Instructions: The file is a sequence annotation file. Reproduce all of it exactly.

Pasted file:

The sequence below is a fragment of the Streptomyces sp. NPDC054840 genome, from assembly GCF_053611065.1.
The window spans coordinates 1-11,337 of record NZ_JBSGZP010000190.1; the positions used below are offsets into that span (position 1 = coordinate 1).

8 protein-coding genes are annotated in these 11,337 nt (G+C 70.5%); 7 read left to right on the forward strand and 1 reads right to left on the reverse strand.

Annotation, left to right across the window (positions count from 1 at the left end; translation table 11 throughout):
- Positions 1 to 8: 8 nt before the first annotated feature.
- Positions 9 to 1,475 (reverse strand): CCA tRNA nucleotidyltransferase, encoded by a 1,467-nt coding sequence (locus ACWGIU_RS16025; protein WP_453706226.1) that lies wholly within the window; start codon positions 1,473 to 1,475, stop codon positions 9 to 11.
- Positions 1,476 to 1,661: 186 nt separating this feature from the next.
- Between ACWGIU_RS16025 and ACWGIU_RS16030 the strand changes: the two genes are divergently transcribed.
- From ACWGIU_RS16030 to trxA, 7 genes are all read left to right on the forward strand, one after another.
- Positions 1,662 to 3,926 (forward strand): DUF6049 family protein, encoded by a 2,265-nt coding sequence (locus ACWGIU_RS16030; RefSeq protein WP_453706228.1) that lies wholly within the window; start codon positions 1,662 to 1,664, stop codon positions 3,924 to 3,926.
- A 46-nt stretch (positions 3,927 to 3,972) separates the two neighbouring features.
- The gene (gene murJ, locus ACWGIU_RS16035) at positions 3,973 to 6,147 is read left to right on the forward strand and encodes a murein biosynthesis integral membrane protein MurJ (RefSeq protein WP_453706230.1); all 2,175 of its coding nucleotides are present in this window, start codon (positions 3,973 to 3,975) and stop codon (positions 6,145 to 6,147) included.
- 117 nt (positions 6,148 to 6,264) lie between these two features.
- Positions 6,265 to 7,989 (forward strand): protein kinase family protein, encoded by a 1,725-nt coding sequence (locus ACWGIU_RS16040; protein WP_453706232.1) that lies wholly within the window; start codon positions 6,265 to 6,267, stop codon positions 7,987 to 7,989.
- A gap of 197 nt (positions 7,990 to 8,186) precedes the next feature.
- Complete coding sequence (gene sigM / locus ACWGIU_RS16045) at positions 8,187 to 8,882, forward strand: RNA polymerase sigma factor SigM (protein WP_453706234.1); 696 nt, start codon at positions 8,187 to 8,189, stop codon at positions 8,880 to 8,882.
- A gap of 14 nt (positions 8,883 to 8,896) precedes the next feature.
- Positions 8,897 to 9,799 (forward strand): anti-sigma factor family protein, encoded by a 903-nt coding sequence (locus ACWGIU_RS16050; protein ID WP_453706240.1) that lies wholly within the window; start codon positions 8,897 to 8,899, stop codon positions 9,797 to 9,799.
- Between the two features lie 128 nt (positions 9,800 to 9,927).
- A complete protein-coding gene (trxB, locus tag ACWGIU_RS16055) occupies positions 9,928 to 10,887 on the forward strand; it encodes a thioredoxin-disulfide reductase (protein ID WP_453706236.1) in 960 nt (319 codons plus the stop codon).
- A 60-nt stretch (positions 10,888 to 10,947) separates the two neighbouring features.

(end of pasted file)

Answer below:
The sequence below is a fragment of the Streptomyces sp. NPDC054840 genome, from assembly GCF_053611065.1.
The window spans coordinates 1-11,337 of record NZ_JBSGZP010000190.1; the positions used below are offsets into that span (position 1 = coordinate 1).

8 protein-coding genes are annotated in these 11,337 nt (G+C 70.5%); 7 read left to right on the forward strand and 1 reads right to left on the reverse strand.

Annotation, left to right across the window (positions count from 1 at the left end; translation table 11 throughout):
- Positions 1 to 8: 8 nt before the first annotated feature.
- Positions 9 to 1,475 (reverse strand): CCA tRNA nucleotidyltransferase, encoded by a 1,467-nt coding sequence (locus ACWGIU_RS16025; protein WP_453706226.1) that lies wholly within the window; start codon positions 1,473 to 1,475, stop codon positions 9 to 11.
- Positions 1,476 to 1,661: 186 nt separating this feature from the next.
- Between ACWGIU_RS16025 and ACWGIU_RS16030 the strand changes: the two genes are divergently transcribed.
- From ACWGIU_RS16030 to trxA, 7 genes are all read left to right on the forward strand, one after another.
- Positions 1,662 to 3,926 (forward strand): DUF6049 family protein, encoded by a 2,265-nt coding sequence (locus ACWGIU_RS16030; RefSeq protein WP_453706228.1) that lies wholly within the window; start codon positions 1,662 to 1,664, stop codon positions 3,924 to 3,926.
- A 46-nt stretch (positions 3,927 to 3,972) separates the two neighbouring features.
- The gene (gene murJ, locus ACWGIU_RS16035) at positions 3,973 to 6,147 is read left to right on the forward strand and encodes a murein biosynthesis integral membrane protein MurJ (RefSeq protein WP_453706230.1); all 2,175 of its coding nucleotides are present in this window, start codon (positions 3,973 to 3,975) and stop codon (positions 6,145 to 6,147) included.
- 117 nt (positions 6,148 to 6,264) lie between these two features.
- Positions 6,265 to 7,989 (forward strand): protein kinase family protein, encoded by a 1,725-nt coding sequence (locus ACWGIU_RS16040; protein WP_453706232.1) that lies wholly within the window; start codon positions 6,265 to 6,267, stop codon positions 7,987 to 7,989.
- A gap of 197 nt (positions 7,990 to 8,186) precedes the next feature.
- Complete coding sequence (gene sigM / locus ACWGIU_RS16045) at positions 8,187 to 8,882, forward strand: RNA polymerase sigma factor SigM (protein WP_453706234.1); 696 nt, start codon at positions 8,187 to 8,189, stop codon at positions 8,880 to 8,882.
- A gap of 14 nt (positions 8,883 to 8,896) precedes the next feature.
- Positions 8,897 to 9,799 (forward strand): anti-sigma factor family protein, encoded by a 903-nt coding sequence (locus ACWGIU_RS16050; protein ID WP_453706240.1) that lies wholly within the window; start codon positions 8,897 to 8,899, stop codon positions 9,797 to 9,799.
- Between the two features lie 128 nt (positions 9,800 to 9,927).
- A complete protein-coding gene (trxB, locus tag ACWGIU_RS16055) occupies positions 9,928 to 10,887 on the forward strand; it encodes a thioredoxin-disulfide reductase (protein ID WP_453706236.1) in 960 nt (319 codons plus the stop codon).
- A 60-nt stretch (positions 10,888 to 10,947) separates the two neighbouring features.